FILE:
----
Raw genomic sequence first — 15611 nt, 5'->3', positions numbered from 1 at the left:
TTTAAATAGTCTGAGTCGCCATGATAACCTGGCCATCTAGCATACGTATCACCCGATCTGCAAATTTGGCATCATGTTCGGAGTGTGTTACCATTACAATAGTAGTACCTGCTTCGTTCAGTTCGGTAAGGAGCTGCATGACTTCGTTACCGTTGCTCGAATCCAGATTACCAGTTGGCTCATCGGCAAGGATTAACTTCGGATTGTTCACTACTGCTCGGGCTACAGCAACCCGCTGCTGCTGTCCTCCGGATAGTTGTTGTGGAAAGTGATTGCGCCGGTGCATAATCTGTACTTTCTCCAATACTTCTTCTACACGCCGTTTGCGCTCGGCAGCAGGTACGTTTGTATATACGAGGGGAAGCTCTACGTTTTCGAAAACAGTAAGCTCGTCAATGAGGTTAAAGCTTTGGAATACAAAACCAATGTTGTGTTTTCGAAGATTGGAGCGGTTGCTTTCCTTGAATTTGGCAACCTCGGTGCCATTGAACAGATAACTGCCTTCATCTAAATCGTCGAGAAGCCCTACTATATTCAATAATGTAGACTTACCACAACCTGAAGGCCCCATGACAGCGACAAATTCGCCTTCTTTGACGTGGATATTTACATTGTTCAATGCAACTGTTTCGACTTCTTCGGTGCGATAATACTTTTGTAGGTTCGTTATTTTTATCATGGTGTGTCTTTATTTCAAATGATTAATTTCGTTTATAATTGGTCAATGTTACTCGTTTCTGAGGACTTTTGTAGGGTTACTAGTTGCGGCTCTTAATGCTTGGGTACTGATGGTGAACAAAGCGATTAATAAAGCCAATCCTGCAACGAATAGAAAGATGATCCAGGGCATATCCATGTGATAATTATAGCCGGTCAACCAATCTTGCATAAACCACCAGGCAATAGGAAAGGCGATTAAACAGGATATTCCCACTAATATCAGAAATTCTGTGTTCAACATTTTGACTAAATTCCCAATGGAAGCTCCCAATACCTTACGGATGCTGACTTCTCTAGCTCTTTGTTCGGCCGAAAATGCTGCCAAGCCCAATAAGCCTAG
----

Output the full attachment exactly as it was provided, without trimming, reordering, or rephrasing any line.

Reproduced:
Raw genomic sequence first — 15611 nt, 5'->3', positions numbered from 1 at the left:
TTTAAATAGTCTGAGTCGCCATGATAACCTGGCCATCTAGCATACGTATCACCCGATCTGCAAATTTGGCATCATGTTCGGAGTGTGTTACCATTACAATAGTAGTACCTGCTTCGTTCAGTTCGGTAAGGAGCTGCATGACTTCGTTACCGTTGCTCGAATCCAGATTACCAGTTGGCTCATCGGCAAGGATTAACTTCGGATTGTTCACTACTGCTCGGGCTACAGCAACCCGCTGCTGCTGTCCTCCGGATAGTTGTTGTGGAAAGTGATTGCGCCGGTGCATAATCTGTACTTTCTCCAATACTTCTTCTACACGCCGTTTGCGCTCGGCAGCAGGTACGTTTGTATATACGAGGGGAAGCTCTACGTTTTCGAAAACAGTAAGCTCGTCAATGAGGTTAAAGCTTTGGAATACAAAACCAATGTTGTGTTTTCGAAGATTGGAGCGGTTGCTTTCCTTGAATTTGGCAACCTCGGTGCCATTGAACAGATAACTGCCTTCATCTAAATCGTCGAGAAGCCCTACTATATTCAATAATGTAGACTTACCACAACCTGAAGGCCCCATGACAGCGACAAATTCGCCTTCTTTGACGTGGATATTTACATTGTTCAATGCAACTGTTTCGACTTCTTCGGTGCGATAATACTTTTGTAGGTTCGTTATTTTTATCATGGTGTGTCTTTATTTCAAATGATTAATTTCGTTTATAATTGGTCAATGTTACTCGTTTCTGAGGACTTTTGTAGGGTTACTAGTTGCGGCTCTTAATGCTTGGGTACTGATGGTGAACAAAGCGATTAATAAAGCCAATCCTGCAACGAATAGAAAGATGATCCAGGGCATATCCATGTGATAATTATAGCCGGTCAACCAATCTTGCATAAACCACCAGGCAATAGGAAAGGCGATTAAACAGGATATTCCCACTAATATCAGAAATTCTGTGTTCAACATTTTGACTAAATTCCCAATGGAAGCTCCCAATACCTTACGGATGCTGACTTCTCTAGCTCTTTGTTCGGCCGAAAATGCTGCCAAGCCCAATAAGCCTAG